Christopher Harwood is a lecturer in Czech at Columbia University in New York. When I met him at his office on Columbia’s Upper West Side campus, we discussed Czech literature, the difficulties of learning Czech, and how Professor Harwood himself had become good enough at the language to teach it at one of the world’s leading universities.
“I guess I had a leg-up on Czech, having learned Russian from an early age and having already very good Russian as a teenager. I think I learned Czech a lot more rapidly when I started doing it in graduate school.
“After two years of having studied Czech I went to the Czech Republic for the first time and spent a month in Prague teaching English and a month in Olomouc at the summer language school there.
“It was actually when I was in Prague that first summer that I met my future wife, who is Czech. Certainly that relationship has allowed me to get at least the spoken Czech to a much higher level.”
Czech is unusually difficult, I think it’s fair to say. What would your advice be to the general learner, somebody who wants to learn the language and isn’t coming from an academic background?
“It’s not easy, and that’s something I have to admit to my students, they’ve bitten off a considerable task here. It certainly helps if they’ve had prior exposure if not to another Slavic language then to Latin or to German, so that the whole concept of inflection is not entirely strange to them.
“But if not, there are a lot of strategies they can use. Here at Columbia I’m fortunate in that most of my students are really very bright, even if they don’t have that prior experience, and they pick up quickly and they’re systematic learners.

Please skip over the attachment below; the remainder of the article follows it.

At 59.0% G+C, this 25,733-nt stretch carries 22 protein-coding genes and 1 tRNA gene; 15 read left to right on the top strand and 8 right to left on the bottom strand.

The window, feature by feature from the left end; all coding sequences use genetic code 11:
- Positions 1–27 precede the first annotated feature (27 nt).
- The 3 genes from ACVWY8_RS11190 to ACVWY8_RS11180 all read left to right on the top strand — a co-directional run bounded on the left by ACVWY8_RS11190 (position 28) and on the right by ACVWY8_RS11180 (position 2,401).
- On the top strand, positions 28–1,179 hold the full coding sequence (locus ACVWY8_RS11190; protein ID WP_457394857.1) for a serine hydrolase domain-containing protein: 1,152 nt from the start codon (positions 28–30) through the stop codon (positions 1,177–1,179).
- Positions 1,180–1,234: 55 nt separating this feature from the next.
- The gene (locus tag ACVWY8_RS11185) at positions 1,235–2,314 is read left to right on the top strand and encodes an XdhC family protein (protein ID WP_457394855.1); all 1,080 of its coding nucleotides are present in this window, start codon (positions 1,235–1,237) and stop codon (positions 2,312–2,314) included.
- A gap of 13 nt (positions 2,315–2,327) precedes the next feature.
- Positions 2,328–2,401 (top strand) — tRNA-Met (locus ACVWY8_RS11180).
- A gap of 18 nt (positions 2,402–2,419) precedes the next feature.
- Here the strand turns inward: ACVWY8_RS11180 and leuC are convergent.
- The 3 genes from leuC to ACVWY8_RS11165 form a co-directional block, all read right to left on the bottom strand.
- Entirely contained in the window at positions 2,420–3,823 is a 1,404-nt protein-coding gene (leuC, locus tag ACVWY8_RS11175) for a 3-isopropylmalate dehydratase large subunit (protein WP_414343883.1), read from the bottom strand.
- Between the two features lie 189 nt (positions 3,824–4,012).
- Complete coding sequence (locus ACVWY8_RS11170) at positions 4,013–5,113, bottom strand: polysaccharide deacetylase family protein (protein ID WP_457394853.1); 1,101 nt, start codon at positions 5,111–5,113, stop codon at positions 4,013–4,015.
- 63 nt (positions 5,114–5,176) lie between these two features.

“There are a couple of strategies for the more casual learner. There are certainly strategies for being able to have a basic level of communication without getting immersed in the really sticky grammar – learning the high frequency phrases and things like that, and formulae you’ll need to know to get through your shopping and everyday greetings and so on.
“But I think when learning any language to treat it as a kind of a game and to make it something fun. You’ll have to spend a lot of time with it, though.”
I presume the fact that the modern world is so inter-connected with the internet makes it easier for someone like yourself to follow Czech culture and for your students to get exposed to Czech culture, Czech news and so on?
“Yes, of course. I came to teaching Czech in an internet age and certainly it’s an enormous boon to get Czech Radio, of course, but also Czech Television broadcasts and so on from the internet.
“It’s also very useful for my scholarly work being able to access a lot of articles and databases from Prague and so on, without ever having to go there. That’s certainly a big plus.”
As well as teaching Czech language you also teach Czech literature – which writers in particular appeal to you?
“Teaching Czech literature, I tend to use the strategy of trying to use the big names, the ones that people are most likely to recognise. Which I think really on a universal level is Kundera and Havel.
“I tend to use those names a lot when I’m advertising courses and so on, to attract people’s attention. Those are usually the names that pull people in, and then I try to get them interested in other fascinating contemporaries of those two writers, and also in the earlier tradition of Czech literature.”